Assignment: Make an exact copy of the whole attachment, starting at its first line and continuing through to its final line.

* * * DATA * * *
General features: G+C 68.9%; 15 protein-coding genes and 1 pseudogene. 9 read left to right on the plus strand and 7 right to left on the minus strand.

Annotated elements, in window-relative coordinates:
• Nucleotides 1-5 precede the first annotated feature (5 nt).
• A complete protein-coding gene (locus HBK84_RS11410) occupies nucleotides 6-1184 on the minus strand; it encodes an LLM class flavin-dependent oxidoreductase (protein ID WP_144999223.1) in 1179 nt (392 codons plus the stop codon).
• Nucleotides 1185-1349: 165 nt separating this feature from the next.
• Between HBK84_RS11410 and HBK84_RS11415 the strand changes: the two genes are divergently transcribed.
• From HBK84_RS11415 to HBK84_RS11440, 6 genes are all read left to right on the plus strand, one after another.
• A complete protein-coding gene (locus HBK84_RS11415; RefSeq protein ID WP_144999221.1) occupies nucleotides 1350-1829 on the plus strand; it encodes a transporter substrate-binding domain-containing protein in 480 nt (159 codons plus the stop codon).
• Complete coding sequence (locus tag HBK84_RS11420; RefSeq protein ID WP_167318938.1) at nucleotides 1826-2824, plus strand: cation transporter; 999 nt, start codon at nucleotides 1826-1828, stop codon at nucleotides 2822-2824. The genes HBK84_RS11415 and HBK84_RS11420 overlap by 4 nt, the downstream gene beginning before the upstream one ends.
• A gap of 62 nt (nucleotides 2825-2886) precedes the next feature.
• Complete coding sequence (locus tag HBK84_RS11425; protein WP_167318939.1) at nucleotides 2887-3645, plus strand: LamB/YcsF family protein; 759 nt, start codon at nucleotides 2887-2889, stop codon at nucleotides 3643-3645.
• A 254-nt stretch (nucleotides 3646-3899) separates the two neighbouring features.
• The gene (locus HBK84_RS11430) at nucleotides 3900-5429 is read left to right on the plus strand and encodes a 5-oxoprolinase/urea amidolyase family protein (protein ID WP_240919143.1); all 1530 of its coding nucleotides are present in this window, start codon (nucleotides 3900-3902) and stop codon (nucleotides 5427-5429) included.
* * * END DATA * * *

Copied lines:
General features: G+C 68.9%; 15 protein-coding genes and 1 pseudogene. 9 read left to right on the plus strand and 7 right to left on the minus strand.

Annotated elements, in window-relative coordinates:
• Nucleotides 1-5 precede the first annotated feature (5 nt).
• A complete protein-coding gene (locus HBK84_RS11410) occupies nucleotides 6-1184 on the minus strand; it encodes an LLM class flavin-dependent oxidoreductase (protein ID WP_144999223.1) in 1179 nt (392 codons plus the stop codon).
• Nucleotides 1185-1349: 165 nt separating this feature from the next.
• Between HBK84_RS11410 and HBK84_RS11415 the strand changes: the two genes are divergently transcribed.
• From HBK84_RS11415 to HBK84_RS11440, 6 genes are all read left to right on the plus strand, one after another.
• A complete protein-coding gene (locus HBK84_RS11415; RefSeq protein ID WP_144999221.1) occupies nucleotides 1350-1829 on the plus strand; it encodes a transporter substrate-binding domain-containing protein in 480 nt (159 codons plus the stop codon).
• Complete coding sequence (locus tag HBK84_RS11420; RefSeq protein ID WP_167318938.1) at nucleotides 1826-2824, plus strand: cation transporter; 999 nt, start codon at nucleotides 1826-1828, stop codon at nucleotides 2822-2824. The genes HBK84_RS11415 and HBK84_RS11420 overlap by 4 nt, the downstream gene beginning before the upstream one ends.
• A gap of 62 nt (nucleotides 2825-2886) precedes the next feature.
• Complete coding sequence (locus tag HBK84_RS11425; protein WP_167318939.1) at nucleotides 2887-3645, plus strand: LamB/YcsF family protein; 759 nt, start codon at nucleotides 2887-2889, stop codon at nucleotides 3643-3645.
• A 254-nt stretch (nucleotides 3646-3899) separates the two neighbouring features.
• The gene (locus HBK84_RS11430) at nucleotides 3900-5429 is read left to right on the plus strand and encodes a 5-oxoprolinase/urea amidolyase family protein (protein ID WP_240919143.1); all 1530 of its coding nucleotides are present in this window, start codon (nucleotides 3900-3902) and stop codon (nucleotides 5427-5429) included.